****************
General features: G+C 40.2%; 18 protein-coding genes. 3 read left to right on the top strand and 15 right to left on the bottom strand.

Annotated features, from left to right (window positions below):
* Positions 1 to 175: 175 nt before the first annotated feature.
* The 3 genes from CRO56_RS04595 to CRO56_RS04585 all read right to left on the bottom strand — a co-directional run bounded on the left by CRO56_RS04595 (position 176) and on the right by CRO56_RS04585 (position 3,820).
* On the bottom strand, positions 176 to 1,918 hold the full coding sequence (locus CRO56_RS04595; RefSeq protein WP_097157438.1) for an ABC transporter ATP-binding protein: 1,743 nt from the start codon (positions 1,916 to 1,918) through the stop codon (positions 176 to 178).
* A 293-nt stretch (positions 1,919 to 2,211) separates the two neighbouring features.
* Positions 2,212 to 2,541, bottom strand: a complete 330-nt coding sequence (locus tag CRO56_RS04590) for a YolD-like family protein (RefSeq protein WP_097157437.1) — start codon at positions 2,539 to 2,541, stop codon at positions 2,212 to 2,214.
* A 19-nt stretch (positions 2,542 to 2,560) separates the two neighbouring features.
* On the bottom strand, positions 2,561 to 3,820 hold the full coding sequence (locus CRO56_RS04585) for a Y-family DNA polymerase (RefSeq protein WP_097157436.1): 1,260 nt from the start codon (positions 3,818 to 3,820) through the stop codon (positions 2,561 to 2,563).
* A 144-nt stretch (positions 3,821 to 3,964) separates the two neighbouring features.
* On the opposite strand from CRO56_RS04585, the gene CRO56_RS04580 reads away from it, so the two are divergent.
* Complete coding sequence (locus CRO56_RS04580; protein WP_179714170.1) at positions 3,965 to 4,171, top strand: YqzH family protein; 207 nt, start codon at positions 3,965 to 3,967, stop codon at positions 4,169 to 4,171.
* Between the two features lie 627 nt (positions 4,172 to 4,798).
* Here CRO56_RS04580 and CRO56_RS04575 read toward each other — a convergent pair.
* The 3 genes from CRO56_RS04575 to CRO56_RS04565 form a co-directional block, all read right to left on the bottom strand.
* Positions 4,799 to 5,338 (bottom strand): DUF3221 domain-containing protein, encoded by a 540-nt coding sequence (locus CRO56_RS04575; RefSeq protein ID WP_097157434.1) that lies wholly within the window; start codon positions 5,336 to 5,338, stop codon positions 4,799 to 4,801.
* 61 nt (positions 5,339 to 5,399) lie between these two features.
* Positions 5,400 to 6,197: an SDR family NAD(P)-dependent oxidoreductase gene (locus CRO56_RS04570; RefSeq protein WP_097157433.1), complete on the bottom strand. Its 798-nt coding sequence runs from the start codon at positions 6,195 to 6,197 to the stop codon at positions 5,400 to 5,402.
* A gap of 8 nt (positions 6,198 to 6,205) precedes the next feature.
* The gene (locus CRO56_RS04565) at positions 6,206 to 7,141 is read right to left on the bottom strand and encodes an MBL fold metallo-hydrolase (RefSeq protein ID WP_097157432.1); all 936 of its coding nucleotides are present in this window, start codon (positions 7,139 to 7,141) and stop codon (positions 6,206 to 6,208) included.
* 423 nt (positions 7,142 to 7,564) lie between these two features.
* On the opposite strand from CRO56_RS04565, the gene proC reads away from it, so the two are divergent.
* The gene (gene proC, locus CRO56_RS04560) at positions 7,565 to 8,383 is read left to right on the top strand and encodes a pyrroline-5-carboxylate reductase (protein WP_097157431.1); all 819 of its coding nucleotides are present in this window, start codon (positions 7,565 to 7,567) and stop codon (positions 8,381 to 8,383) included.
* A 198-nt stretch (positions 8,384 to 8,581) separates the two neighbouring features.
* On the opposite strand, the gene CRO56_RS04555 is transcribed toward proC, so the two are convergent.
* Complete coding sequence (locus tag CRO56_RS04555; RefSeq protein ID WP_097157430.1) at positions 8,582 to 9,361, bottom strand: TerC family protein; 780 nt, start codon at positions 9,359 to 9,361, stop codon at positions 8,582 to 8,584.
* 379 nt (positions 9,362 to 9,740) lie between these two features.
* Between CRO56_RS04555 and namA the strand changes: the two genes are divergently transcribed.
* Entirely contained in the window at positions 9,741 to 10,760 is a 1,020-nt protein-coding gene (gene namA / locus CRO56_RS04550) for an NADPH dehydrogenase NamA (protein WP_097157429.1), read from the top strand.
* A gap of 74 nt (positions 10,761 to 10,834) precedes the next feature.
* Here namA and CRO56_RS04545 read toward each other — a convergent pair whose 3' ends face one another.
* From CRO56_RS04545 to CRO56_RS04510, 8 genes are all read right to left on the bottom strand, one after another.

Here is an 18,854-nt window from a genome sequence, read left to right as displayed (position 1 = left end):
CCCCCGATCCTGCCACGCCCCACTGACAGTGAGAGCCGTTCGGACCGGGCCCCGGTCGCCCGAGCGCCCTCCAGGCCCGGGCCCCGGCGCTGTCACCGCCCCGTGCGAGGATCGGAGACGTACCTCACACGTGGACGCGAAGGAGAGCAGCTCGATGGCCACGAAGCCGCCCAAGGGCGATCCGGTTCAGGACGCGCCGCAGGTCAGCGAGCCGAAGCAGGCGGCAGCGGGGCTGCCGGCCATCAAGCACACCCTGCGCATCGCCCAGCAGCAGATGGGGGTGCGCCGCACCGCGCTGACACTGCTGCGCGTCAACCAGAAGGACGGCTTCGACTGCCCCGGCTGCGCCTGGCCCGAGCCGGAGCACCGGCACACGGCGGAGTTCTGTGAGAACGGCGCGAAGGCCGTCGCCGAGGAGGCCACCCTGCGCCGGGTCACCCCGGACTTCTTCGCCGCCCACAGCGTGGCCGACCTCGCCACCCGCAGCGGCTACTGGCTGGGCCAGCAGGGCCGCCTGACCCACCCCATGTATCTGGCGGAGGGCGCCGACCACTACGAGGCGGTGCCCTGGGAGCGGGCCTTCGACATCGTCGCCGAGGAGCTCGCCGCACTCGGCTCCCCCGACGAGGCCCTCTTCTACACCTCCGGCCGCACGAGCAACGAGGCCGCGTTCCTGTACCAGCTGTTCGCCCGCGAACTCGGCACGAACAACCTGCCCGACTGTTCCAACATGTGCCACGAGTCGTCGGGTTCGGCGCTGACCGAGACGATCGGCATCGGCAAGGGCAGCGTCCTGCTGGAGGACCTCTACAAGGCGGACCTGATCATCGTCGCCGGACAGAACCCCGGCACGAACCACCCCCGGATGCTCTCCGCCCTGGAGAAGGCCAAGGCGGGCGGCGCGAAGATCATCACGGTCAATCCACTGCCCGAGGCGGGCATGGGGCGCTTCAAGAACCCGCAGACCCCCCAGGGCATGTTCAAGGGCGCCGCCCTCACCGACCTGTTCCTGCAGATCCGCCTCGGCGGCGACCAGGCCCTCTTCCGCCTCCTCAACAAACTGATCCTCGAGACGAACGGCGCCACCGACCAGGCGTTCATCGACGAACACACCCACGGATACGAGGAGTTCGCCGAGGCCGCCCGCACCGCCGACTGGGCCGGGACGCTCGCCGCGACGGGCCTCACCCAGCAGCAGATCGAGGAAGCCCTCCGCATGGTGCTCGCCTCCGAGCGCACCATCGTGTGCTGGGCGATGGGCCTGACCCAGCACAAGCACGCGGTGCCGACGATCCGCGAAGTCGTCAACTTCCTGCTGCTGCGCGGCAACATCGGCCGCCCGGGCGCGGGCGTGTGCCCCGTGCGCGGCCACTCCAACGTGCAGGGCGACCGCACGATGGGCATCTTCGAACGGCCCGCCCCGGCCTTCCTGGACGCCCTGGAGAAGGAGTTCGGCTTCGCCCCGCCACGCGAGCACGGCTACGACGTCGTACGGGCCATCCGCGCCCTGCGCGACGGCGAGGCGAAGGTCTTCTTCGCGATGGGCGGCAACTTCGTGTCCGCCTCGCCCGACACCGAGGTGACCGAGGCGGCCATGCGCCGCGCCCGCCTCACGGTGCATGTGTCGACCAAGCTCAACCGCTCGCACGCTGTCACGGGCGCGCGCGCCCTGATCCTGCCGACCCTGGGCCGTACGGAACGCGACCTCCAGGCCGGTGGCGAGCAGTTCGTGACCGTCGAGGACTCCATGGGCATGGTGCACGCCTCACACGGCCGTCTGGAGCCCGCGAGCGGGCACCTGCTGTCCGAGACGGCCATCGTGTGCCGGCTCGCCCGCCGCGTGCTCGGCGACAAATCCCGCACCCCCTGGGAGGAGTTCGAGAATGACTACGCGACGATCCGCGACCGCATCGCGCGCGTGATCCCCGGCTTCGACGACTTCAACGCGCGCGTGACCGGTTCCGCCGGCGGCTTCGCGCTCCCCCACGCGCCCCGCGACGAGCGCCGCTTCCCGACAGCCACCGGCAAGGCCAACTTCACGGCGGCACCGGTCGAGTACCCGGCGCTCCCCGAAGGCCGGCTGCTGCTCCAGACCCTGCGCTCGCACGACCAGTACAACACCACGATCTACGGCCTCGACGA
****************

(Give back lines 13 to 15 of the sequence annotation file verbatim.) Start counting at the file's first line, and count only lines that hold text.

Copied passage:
* Between the two features lie 627 nt (positions 4,172 to 4,798).
* Here CRO56_RS04580 and CRO56_RS04575 read toward each other — a convergent pair.
* The 3 genes from CRO56_RS04575 to CRO56_RS04565 form a co-directional block, all read right to left on the bottom strand.